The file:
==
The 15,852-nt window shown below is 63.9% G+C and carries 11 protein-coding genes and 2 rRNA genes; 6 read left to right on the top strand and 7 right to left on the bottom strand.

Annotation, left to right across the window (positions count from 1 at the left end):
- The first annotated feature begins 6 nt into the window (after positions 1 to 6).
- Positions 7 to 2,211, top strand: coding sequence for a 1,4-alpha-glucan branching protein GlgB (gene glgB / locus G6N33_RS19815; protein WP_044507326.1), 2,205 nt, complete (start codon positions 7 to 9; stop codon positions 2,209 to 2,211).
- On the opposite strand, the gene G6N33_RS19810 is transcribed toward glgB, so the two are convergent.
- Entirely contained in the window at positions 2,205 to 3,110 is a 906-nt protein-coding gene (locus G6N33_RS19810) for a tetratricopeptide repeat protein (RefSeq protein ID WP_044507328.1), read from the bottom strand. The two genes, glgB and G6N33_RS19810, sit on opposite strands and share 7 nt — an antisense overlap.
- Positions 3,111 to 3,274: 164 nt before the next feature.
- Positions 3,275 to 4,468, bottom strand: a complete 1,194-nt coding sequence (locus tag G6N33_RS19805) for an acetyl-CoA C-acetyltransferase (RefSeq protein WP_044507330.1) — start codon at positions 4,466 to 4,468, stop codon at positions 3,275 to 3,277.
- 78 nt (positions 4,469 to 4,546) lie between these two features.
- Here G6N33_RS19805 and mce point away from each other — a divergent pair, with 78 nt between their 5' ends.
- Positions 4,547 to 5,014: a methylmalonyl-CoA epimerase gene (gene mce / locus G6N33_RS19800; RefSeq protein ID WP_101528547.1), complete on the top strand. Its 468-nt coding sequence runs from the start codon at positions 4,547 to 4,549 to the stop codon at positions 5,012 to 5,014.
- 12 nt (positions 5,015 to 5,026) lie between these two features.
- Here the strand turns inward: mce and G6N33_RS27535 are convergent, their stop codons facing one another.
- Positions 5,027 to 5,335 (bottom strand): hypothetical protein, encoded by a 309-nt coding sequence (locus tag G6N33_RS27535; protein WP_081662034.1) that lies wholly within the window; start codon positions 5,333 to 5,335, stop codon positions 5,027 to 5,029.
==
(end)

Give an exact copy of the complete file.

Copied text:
The 15,852-nt window shown below is 63.9% G+C and carries 11 protein-coding genes and 2 rRNA genes; 6 read left to right on the top strand and 7 right to left on the bottom strand.

Annotation, left to right across the window (positions count from 1 at the left end):
- The first annotated feature begins 6 nt into the window (after positions 1 to 6).
- Positions 7 to 2,211, top strand: coding sequence for a 1,4-alpha-glucan branching protein GlgB (gene glgB / locus G6N33_RS19815; protein WP_044507326.1), 2,205 nt, complete (start codon positions 7 to 9; stop codon positions 2,209 to 2,211).
- On the opposite strand, the gene G6N33_RS19810 is transcribed toward glgB, so the two are convergent.
- Entirely contained in the window at positions 2,205 to 3,110 is a 906-nt protein-coding gene (locus G6N33_RS19810) for a tetratricopeptide repeat protein (RefSeq protein ID WP_044507328.1), read from the bottom strand. The two genes, glgB and G6N33_RS19810, sit on opposite strands and share 7 nt — an antisense overlap.
- Positions 3,111 to 3,274: 164 nt before the next feature.
- Positions 3,275 to 4,468, bottom strand: a complete 1,194-nt coding sequence (locus tag G6N33_RS19805) for an acetyl-CoA C-acetyltransferase (RefSeq protein WP_044507330.1) — start codon at positions 4,466 to 4,468, stop codon at positions 3,275 to 3,277.
- 78 nt (positions 4,469 to 4,546) lie between these two features.
- Here G6N33_RS19805 and mce point away from each other — a divergent pair, with 78 nt between their 5' ends.
- Positions 4,547 to 5,014: a methylmalonyl-CoA epimerase gene (gene mce / locus G6N33_RS19800; RefSeq protein ID WP_101528547.1), complete on the top strand. Its 468-nt coding sequence runs from the start codon at positions 4,547 to 4,549 to the stop codon at positions 5,012 to 5,014.
- 12 nt (positions 5,015 to 5,026) lie between these two features.
- Here the strand turns inward: mce and G6N33_RS27535 are convergent, their stop codons facing one another.
- Positions 5,027 to 5,335 (bottom strand): hypothetical protein, encoded by a 309-nt coding sequence (locus tag G6N33_RS27535; protein WP_081662034.1) that lies wholly within the window; start codon positions 5,333 to 5,335, stop codon positions 5,027 to 5,029.